|04-25-2014 09:02 PM|
|04-25-2014 12:21 PM|
|Blanketback||It could be that we all have our own versions of "dislike" too. For me, I'm pretty friendly IRL. I don't have very many people that I openly dislike - but when I do, these people aren't welcome around me. I mean, seriously stay away from me. This has nothing to do with differing viewpoints or disagreements - more like people who have done me wrong in a big way, like stealing from me, or lying to cause me harm. Toxic people. I'm sure I'm giving off bad vibes around them, and my dogs can sense this.|
|04-25-2014 12:06 PM|
Shouldn't it also be noted that "disliking" someone is probably not enough of an emotional response to bring about a chemical change that the dog would pick up on.
Like...there are people on this forum I disagree with, I don't particularly "like" them, but that doesn't mean if I meet them my blood will be boiling. IMO liking/disliking a person is a very neurological process, not really an emotional one. Now, if at the time of interaction with the person, your "dislike" of them does have a way of making you more emotional when you disagree with them or whatever, that's different.
|04-25-2014 01:10 AM|
|carmspack||a person who has a hospital visitation dog , certified , had said their dog had difficulty with patients who wore colostomy bags.|
|04-24-2014 11:53 PM|
Brain chemistry. Dogs can smell fear (adrenaline?), we all know that.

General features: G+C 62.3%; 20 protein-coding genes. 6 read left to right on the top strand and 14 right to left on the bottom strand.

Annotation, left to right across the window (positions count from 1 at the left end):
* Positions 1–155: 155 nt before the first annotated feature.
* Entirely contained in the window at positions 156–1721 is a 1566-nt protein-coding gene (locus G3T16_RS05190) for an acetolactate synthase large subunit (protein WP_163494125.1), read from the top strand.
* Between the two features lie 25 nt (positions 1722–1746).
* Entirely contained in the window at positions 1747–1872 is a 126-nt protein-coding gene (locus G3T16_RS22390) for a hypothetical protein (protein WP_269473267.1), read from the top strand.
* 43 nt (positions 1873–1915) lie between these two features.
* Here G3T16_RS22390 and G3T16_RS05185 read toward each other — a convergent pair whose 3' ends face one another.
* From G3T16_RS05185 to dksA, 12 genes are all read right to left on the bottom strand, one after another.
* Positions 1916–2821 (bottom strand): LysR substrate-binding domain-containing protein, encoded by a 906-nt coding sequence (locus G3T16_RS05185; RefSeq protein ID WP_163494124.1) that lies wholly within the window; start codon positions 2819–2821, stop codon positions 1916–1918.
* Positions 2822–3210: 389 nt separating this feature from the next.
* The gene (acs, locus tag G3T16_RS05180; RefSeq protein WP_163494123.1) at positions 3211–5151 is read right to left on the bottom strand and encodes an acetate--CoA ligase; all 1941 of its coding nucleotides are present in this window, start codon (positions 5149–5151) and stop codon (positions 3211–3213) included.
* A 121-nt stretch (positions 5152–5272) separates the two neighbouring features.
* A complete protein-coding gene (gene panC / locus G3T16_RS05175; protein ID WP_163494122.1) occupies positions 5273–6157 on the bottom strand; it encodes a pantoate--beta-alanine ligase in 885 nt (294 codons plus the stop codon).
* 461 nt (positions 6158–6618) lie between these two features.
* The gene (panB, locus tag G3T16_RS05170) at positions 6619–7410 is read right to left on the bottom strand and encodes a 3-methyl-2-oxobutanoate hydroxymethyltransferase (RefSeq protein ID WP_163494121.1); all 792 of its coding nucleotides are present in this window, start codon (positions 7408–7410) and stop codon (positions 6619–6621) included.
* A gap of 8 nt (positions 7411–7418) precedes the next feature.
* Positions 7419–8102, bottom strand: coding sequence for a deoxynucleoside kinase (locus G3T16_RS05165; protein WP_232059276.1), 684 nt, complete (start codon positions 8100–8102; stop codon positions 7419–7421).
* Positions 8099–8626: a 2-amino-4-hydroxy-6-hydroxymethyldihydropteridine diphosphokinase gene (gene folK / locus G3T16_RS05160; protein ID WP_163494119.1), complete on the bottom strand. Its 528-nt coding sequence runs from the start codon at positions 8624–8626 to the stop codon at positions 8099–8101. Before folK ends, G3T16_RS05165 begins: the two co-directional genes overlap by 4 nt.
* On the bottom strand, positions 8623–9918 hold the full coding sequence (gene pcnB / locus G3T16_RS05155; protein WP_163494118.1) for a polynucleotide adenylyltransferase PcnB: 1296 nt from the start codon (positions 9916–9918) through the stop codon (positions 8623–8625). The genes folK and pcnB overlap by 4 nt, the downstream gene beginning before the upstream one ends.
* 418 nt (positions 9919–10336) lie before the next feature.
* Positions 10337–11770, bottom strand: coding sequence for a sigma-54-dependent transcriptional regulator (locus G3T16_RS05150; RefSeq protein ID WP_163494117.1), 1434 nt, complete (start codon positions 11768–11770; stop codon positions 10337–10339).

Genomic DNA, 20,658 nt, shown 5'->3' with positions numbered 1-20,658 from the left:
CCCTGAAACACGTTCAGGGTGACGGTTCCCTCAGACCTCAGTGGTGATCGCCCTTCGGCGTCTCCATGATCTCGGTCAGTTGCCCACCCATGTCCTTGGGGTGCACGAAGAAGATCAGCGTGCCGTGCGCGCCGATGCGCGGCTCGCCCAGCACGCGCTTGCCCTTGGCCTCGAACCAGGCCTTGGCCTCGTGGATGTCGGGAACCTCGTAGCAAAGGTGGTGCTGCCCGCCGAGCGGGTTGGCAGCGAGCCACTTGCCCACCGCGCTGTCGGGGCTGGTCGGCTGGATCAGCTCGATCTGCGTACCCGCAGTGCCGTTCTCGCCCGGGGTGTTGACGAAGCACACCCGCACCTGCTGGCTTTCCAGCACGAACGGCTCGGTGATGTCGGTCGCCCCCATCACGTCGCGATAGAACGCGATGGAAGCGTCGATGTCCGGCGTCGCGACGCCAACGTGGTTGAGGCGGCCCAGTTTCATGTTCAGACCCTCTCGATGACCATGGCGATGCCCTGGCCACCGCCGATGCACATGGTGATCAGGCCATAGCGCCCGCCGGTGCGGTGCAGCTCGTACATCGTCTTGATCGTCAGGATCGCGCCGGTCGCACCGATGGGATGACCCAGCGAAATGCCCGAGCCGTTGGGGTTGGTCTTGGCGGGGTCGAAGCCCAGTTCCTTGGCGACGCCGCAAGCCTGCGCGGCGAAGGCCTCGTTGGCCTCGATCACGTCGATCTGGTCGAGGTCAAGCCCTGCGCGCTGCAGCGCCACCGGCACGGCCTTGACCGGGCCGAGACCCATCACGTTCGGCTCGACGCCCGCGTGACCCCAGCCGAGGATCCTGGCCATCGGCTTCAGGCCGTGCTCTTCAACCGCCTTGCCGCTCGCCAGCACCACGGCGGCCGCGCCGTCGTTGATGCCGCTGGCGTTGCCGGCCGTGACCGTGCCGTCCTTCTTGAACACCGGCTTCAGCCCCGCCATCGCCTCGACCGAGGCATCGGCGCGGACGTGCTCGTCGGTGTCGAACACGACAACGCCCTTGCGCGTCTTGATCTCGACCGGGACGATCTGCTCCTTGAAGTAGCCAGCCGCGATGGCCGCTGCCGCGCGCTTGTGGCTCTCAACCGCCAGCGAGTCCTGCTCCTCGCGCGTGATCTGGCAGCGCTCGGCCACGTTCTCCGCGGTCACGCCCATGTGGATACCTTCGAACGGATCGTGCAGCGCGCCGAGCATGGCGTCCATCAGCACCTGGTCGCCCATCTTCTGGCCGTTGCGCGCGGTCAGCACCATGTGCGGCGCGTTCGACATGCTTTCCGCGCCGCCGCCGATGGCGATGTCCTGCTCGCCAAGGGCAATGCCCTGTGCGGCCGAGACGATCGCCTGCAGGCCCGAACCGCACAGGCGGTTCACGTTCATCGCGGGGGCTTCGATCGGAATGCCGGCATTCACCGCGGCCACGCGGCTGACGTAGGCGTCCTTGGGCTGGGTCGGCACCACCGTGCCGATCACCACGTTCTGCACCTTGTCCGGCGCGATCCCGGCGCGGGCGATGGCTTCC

Brain Chemicals Involved In Aggression Identified: May Lead To New Treatments -- ScienceDaily
'Stressful events have a profound influence on the neuroendocrine and neurochemical systems, causing chemical changes in many areas of the brain, including several that are strongly involved in emotions: the prefrontal cortex, the hippocampus, and the amygdala. Among the neurotransmitters and hormones altered by stress are dopamine, serotonin, noradrenalin, and corticotropin-releasing hormone (CRH) (which affects blood levels of corticosterone). '
It's an old quasi joke that someone reacted poorly because 'they were off their meds' but fact remains if taking chemicals can regulate brain function, a dog would be able to smell the difference in a persons brain chemistry being off.
|04-24-2014 11:44 PM|
To avoid further derailing of the OPs thread, please start another one or PM me.
|04-24-2014 11:27 PM|
|04-24-2014 11:24 PM|
|SunCzarina||You're welcome and don't take any aggravation for posting about everything. When Otto was coming into his manhood, I posted all the time about his behaviors. I have a great dog now.|
|04-24-2014 11:21 PM|
Sent from Petguide.com Free App
|04-24-2014 11:14 PM|
|This thread has more than 10 replies. Click here to review the whole thread.|